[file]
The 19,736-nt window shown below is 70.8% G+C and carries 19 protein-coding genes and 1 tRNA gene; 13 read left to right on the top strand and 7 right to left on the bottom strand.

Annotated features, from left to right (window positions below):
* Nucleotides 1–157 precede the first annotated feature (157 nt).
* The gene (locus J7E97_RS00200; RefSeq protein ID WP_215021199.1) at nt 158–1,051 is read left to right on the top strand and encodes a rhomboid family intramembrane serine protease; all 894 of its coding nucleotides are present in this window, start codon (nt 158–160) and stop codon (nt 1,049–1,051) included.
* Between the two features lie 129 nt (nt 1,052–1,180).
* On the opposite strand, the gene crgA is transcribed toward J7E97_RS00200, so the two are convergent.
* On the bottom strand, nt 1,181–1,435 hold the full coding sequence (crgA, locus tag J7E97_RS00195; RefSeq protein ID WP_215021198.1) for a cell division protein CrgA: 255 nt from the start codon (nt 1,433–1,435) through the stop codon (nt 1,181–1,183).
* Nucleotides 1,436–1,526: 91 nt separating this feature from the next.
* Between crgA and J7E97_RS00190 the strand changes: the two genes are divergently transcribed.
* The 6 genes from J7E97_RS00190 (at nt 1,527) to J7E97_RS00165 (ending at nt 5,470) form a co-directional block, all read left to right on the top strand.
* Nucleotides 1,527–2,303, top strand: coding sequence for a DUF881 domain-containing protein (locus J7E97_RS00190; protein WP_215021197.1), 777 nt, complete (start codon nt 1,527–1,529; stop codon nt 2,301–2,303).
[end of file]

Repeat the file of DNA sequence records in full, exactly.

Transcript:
The 19,736-nt window shown below is 70.8% G+C and carries 19 protein-coding genes and 1 tRNA gene; 13 read left to right on the top strand and 7 right to left on the bottom strand.

Annotated features, from left to right (window positions below):
* Nucleotides 1–157 precede the first annotated feature (157 nt).
* The gene (locus J7E97_RS00200; RefSeq protein ID WP_215021199.1) at nt 158–1,051 is read left to right on the top strand and encodes a rhomboid family intramembrane serine protease; all 894 of its coding nucleotides are present in this window, start codon (nt 158–160) and stop codon (nt 1,049–1,051) included.
* Between the two features lie 129 nt (nt 1,052–1,180).
* On the opposite strand, the gene crgA is transcribed toward J7E97_RS00200, so the two are convergent.
* On the bottom strand, nt 1,181–1,435 hold the full coding sequence (crgA, locus tag J7E97_RS00195; RefSeq protein ID WP_215021198.1) for a cell division protein CrgA: 255 nt from the start codon (nt 1,433–1,435) through the stop codon (nt 1,181–1,183).
* Nucleotides 1,436–1,526: 91 nt separating this feature from the next.
* Between crgA and J7E97_RS00190 the strand changes: the two genes are divergently transcribed.
* The 6 genes from J7E97_RS00190 (at nt 1,527) to J7E97_RS00165 (ending at nt 5,470) form a co-directional block, all read left to right on the top strand.
* Nucleotides 1,527–2,303, top strand: coding sequence for a DUF881 domain-containing protein (locus J7E97_RS00190; protein WP_215021197.1), 777 nt, complete (start codon nt 1,527–1,529; stop codon nt 2,301–2,303).